Chinese fringe tree (Chionanthus retusus) is a small deciduous tree or large shrub native to China, Korea and Japan. Do not confuse fringe tree with Chinese fringe flower (Loropetalum chinense) or our own native fringe tree (Chionanthus virginicus) which grows very shrub-like, and is fragrant.
Lustrous, dark green, oval-shaped leaves emerge one to two weeks before flowering begins. In early May, the tree is totally covered with 3- to 4-inch wide panicles of white, fleecy flowers. The billowy clusters appear on the ends of branches and cover most leaves. The scent from the sweetly fragrant flowers permeates the garden in the early evening. Spring and summer foliage has a thick, leathery feel. In autumn, leaves turn pale yellow before dropping in mid to late November.
Small, half-inch long, dark blue drupe fruits ripen on female plants in September. Disease and insect problems are few.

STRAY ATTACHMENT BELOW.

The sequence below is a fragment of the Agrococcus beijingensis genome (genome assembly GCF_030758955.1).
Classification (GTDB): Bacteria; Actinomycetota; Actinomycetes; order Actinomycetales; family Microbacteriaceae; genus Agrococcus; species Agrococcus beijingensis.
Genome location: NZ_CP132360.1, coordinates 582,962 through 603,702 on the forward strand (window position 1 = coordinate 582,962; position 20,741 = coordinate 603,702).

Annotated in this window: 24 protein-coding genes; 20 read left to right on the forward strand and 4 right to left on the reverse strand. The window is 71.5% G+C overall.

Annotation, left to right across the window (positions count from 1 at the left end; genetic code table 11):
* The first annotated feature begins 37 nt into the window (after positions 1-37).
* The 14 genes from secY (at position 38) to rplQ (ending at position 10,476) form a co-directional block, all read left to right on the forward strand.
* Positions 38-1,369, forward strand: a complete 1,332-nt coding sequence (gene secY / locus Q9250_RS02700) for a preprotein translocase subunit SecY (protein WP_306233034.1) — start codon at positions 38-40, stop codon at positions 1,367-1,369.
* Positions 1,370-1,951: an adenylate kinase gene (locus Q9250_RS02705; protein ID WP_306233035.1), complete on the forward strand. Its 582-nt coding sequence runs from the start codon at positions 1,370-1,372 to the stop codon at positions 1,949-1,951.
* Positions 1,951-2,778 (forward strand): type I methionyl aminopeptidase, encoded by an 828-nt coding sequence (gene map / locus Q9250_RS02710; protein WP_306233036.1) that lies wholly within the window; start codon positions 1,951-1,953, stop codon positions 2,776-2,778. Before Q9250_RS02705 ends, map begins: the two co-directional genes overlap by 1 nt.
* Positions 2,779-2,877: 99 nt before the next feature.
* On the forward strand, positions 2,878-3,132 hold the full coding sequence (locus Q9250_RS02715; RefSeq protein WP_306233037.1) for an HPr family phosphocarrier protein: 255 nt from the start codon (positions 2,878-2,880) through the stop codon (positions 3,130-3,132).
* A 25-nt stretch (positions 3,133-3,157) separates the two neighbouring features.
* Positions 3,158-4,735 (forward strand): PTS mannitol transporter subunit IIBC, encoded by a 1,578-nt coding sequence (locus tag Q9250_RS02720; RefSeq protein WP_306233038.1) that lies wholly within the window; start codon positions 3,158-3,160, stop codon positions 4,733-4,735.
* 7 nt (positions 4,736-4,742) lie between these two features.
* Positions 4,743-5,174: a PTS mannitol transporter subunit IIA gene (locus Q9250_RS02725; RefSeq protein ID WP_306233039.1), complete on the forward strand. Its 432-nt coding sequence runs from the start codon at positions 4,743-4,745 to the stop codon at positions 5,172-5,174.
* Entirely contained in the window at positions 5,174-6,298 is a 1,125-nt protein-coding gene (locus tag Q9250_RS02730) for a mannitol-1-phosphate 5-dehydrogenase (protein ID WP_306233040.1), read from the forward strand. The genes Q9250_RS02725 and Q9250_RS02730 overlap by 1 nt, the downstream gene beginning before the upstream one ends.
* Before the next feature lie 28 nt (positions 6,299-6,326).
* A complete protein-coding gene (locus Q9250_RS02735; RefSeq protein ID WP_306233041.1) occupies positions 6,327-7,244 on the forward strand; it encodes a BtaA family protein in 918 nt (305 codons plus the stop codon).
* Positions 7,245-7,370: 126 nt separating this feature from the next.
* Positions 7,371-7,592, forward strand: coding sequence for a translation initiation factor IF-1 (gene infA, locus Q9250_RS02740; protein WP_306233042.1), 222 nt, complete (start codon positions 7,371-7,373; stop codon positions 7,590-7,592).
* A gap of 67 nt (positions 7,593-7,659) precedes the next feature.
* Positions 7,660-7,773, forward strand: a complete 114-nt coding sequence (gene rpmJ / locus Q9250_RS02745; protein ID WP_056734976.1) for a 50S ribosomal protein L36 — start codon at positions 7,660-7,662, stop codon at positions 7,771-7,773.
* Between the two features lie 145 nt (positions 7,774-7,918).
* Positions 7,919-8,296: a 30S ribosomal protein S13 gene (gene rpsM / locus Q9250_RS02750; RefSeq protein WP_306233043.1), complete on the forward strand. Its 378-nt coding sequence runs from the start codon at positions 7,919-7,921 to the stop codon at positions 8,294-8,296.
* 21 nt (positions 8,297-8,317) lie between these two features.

Common Name: Chinese fringe tree
Botanical name: Chionanthus retusus
Varieties/cultivars: ‘China Snow’ (a Don Shadow selection); ‘Tokyo Tower’ (columnar form)
Color: Clear, white, fragrant flowers in April and May
Type: Small flowering tree
Size: 20 to 30 feet tall and 20 to 25 feet wide
Exposure: Full to partial sunlight (six hours minimum sunlight)
When to Plant: Balled and burlapped (B&B) in winter through early spring; container-grown anytime
Soil: Any well-drained soil type; best in a slightly acidic soil
Watering: Good heat and moderate drought tolerance once established in two years.
When to Prune: Minimal pruning to remove root suckers (if any); prune in almost any season.
When to Fertilize: Feed a young tree in late winter with 10-10-10 or equivalent fertilizer.
In Your Landscape: An outstanding white, flowering, small tree; perhaps a substitute for lilacs, which perform poorly in Southern landscapes.
(From Tennessee Gardener Volume XII Issue IV.)